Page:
Do not prepare images in PowerPoint or save them in JPEG format.
If scanning images with a flat-bed scanner, scan with a minimum resolution of 300 dpi with no adjustments.
Microscopy data should be collected and presented with a magnification necessary to clearly illustrate the findings and include scale bars.
Record the following information regarding microscope image acquisition:
Make and model of microscope
Type, magnification, and numerical aperture of the objective
Camera make and model
Any software used for image processing subsequent to data acquisition. Please include details and types of operations involved (e.g., type of deconvolution, 3D reconstitutions, surface or volume rendering, gamma adjustments, etc.)
If you export files from a microscope or other acquisition device, be sure to use consistent file formats (8 bit, 16 bit, etc.).
Micrographs should include a larger field of view at a lower magnification and an inset at a higher magnification that shows features/regions of interest.
Images that are a composite of separate images should have borders of original images clearly marked.
Co-localization of two or more signals from different fluorophores or stains should be supported by merged images from the channels at a resolution sufficient to distinguish the features of interest.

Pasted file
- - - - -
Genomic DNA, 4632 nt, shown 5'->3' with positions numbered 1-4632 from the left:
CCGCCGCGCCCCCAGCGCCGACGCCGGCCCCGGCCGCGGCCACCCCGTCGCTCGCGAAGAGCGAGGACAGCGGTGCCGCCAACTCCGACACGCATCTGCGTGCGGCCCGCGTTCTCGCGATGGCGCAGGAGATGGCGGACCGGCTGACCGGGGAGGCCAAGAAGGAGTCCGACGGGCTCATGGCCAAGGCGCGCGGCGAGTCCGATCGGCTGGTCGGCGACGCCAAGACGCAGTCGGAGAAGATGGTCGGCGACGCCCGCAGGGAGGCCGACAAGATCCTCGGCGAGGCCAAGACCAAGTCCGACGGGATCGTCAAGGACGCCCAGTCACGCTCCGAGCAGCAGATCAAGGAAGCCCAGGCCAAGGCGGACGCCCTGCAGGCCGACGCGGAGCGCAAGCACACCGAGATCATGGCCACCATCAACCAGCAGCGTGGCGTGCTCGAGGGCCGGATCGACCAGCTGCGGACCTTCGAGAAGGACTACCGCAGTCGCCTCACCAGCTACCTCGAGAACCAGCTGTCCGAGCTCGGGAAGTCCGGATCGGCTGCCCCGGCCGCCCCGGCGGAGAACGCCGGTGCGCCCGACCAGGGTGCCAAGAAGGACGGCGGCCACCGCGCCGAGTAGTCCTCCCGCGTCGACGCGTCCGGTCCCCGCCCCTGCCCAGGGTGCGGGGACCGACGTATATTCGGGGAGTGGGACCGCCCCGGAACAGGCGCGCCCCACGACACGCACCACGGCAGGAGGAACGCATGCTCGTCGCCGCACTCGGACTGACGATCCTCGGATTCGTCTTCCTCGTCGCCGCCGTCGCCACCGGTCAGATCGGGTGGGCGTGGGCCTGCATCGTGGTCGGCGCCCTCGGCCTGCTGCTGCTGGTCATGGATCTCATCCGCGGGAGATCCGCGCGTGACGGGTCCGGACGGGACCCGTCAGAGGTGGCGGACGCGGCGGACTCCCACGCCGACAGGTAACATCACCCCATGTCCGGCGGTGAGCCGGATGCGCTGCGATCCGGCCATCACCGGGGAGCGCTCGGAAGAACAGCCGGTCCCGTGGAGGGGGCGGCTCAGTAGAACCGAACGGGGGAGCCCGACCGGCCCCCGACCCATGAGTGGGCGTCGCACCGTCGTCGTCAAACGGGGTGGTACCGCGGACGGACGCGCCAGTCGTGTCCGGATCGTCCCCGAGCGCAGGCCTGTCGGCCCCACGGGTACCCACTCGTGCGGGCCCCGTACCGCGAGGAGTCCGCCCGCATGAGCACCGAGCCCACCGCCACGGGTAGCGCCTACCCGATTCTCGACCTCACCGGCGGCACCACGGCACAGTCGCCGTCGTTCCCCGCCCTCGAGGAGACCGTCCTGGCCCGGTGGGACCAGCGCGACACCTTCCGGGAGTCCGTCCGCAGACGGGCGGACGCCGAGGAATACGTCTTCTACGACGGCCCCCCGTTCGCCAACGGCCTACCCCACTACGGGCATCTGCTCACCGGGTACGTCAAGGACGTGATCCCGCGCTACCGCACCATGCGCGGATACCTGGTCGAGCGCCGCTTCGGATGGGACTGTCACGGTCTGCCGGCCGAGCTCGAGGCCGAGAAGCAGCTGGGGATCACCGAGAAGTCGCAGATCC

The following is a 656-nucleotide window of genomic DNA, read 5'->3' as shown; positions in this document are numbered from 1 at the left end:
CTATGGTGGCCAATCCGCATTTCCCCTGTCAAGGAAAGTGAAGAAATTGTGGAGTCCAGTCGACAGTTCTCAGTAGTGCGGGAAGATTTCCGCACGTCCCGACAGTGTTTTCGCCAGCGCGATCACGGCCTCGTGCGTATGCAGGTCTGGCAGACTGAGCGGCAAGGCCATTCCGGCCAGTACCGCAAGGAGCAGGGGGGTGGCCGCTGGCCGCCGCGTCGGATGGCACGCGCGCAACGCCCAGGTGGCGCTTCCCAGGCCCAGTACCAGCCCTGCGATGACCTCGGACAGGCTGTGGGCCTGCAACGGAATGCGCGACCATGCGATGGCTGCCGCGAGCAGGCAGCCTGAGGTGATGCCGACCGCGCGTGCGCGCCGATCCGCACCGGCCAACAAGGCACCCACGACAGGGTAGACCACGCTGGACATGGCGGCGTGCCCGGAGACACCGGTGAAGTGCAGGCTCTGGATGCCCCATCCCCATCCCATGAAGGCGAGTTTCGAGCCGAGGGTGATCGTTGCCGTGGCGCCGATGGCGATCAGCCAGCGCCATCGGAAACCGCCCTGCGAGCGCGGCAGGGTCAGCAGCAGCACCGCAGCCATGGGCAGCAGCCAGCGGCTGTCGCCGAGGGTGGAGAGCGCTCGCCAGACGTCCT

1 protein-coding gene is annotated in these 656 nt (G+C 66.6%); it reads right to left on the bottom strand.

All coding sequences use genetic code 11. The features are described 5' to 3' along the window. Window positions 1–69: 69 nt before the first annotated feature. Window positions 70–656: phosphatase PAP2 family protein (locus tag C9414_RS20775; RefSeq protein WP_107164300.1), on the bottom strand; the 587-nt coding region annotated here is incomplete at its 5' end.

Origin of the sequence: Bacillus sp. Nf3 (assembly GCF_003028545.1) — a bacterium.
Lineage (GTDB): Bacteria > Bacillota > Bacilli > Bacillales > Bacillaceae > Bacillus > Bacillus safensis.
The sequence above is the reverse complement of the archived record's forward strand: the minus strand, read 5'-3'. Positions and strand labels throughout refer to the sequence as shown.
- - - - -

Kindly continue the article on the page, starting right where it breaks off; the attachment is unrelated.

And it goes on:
Fluorescence images should show signals from individual channels in gray scale to reveal the full dynamic range of intensities, and to allow color-blind individuals to appreciate your data. Merged images should be presented in color, with distinct colors for individual channels.
Quantitative statements regarding the cellular distribution of molecules or changes in their levels should be supported by quantification of corresponding regions.
When quantifying, make sure the exposure used results in a signal that is within the linear range afforded by that method.
In the case of fluorescence images using primary antibody and secondary antibody combinations, controls such as a non-immune antibody, omission of the primary antibody, and absence of antigen may be necessary to demonstrate specificity.
Criteria for image selection and analysis should be clearly explained, and data should include numbers of replicates and appropriate statistical analyses to determine significance.
Blot images and quantification
Gels provide a perfect blank canvas to test a variety of scientific questions, but the meaning behind those bands is lost without proper context. Follow the guidelines below to make sure your results are clear and convincing. See this presentation by Associate Editor Roger Colbran for more information.
Blots should show full tonal range. A loss of tonal range is a loss of data.
Crop immunoblots in a way that retains information about antigen size and antibody specificity.